Letter to the Editor: How much is democracy worth to you?

UWL senior Kendra Whelan.

Kendra Whelan, Guest Contributor

On Tuesday, Feb. 18 citizens across the state of Wisconsin went to their polling locations to participate in the ultimate civic duty—voting. For student voters, many of us went to the Student Union to cast our ballots but were met with a hitch: WINGS mobile no longer offered voter verification.

See, if you vote with your student ID, instead of a Wisconsin driver’s license, you need secondary verification to prove you are a resident of your ward. This is available for free on your WINGS account—or, at least, it should be.

On Tuesday, Feb. 18, voters like me were told we had to print our residence verification at a pay-for-print station, which costs five cents because an update to WINGS mobile did not have the link.

What would have taken me less than five minutes—because the line was so short—took me nearly half an hour. I had to go to the COVE, log in to the computer, log in to WINGS, download the pdf, log in to the pay-for-print—DUO verifying all the way—and spend five whole cents in order to participate in my right as a citizen of this country.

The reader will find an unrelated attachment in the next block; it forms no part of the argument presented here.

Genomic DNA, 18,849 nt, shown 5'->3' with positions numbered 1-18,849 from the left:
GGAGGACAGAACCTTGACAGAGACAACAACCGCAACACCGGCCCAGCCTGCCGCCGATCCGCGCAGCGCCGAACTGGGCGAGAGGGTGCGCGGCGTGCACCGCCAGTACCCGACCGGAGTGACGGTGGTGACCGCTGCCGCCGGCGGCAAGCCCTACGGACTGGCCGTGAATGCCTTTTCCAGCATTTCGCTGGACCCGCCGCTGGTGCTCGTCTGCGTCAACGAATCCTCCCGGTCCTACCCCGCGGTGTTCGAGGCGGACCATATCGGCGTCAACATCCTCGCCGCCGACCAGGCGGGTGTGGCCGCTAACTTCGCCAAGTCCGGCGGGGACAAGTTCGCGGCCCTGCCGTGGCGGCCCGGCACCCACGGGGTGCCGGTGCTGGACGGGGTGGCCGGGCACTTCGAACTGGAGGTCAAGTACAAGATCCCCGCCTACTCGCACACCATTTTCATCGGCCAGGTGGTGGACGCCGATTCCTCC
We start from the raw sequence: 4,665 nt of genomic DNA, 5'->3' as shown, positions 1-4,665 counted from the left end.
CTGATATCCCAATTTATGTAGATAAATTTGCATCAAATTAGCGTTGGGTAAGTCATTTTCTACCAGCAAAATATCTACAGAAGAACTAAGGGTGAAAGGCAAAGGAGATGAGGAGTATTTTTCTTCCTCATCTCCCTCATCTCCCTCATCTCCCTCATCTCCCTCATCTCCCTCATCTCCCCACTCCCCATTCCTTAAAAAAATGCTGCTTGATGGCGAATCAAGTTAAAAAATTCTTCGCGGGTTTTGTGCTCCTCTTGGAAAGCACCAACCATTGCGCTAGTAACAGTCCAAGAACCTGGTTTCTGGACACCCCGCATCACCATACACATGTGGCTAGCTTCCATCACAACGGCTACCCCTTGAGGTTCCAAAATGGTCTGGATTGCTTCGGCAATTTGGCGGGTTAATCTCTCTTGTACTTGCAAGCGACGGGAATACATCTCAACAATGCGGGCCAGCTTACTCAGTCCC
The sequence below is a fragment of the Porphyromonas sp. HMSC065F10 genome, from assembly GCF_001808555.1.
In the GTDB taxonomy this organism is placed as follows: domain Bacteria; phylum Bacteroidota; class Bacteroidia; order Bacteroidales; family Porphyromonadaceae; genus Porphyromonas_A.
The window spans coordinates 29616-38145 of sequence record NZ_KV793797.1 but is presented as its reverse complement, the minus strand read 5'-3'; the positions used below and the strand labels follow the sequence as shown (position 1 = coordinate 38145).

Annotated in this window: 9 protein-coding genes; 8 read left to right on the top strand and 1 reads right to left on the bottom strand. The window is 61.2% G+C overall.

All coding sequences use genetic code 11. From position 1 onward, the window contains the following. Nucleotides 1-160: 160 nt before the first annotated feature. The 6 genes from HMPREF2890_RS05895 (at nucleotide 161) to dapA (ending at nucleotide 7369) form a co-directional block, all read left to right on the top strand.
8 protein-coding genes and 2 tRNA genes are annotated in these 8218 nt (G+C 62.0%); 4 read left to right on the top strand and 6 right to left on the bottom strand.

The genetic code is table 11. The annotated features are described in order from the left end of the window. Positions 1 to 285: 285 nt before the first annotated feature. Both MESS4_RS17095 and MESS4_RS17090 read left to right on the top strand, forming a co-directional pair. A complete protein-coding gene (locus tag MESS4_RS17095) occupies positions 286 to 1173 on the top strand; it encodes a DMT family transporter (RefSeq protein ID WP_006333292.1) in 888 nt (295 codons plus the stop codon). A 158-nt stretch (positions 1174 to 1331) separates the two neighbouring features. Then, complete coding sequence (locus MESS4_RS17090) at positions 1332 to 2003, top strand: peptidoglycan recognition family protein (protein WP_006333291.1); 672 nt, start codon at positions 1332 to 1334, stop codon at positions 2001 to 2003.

I had to skip lunch that day in order to make it to my next class. Thankfully, I did have five cents to spare to print this crucial information, but what if someone else didn’t? What if someone couldn’t spare the time to go through this whole ordeal?

Any obstacle to voting—especially monetary obstacles—is illegal and undemocratic. Making someone pay to access their right to vote is literally a poll tax, and it is unconstitutional. While this was obviously a mistake on behalf of ITS, it certainly was not harmless. We may never know how many people were deterred from voting that day because of this.

And for those of us who did cast our ballots but were forced to pay to access this right, we can get a refund. According to Larry Ringgenberg, the director of university centers, students can go to room 3200 in the Student Union and receive their refund.

He also told me that they are working with the city clerk and ITS to make sure this never happens again. Voting is the cornerstone of our democracy, and any barrier to that right is abhorrent. While we may never recover the votes we lost that day, at least we can recover our refund.

So, student voters, go get your refund, and never stop participating in this great American experiment!

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Letters to the Editor do not reflect the beliefs or values of The Racquet Press.

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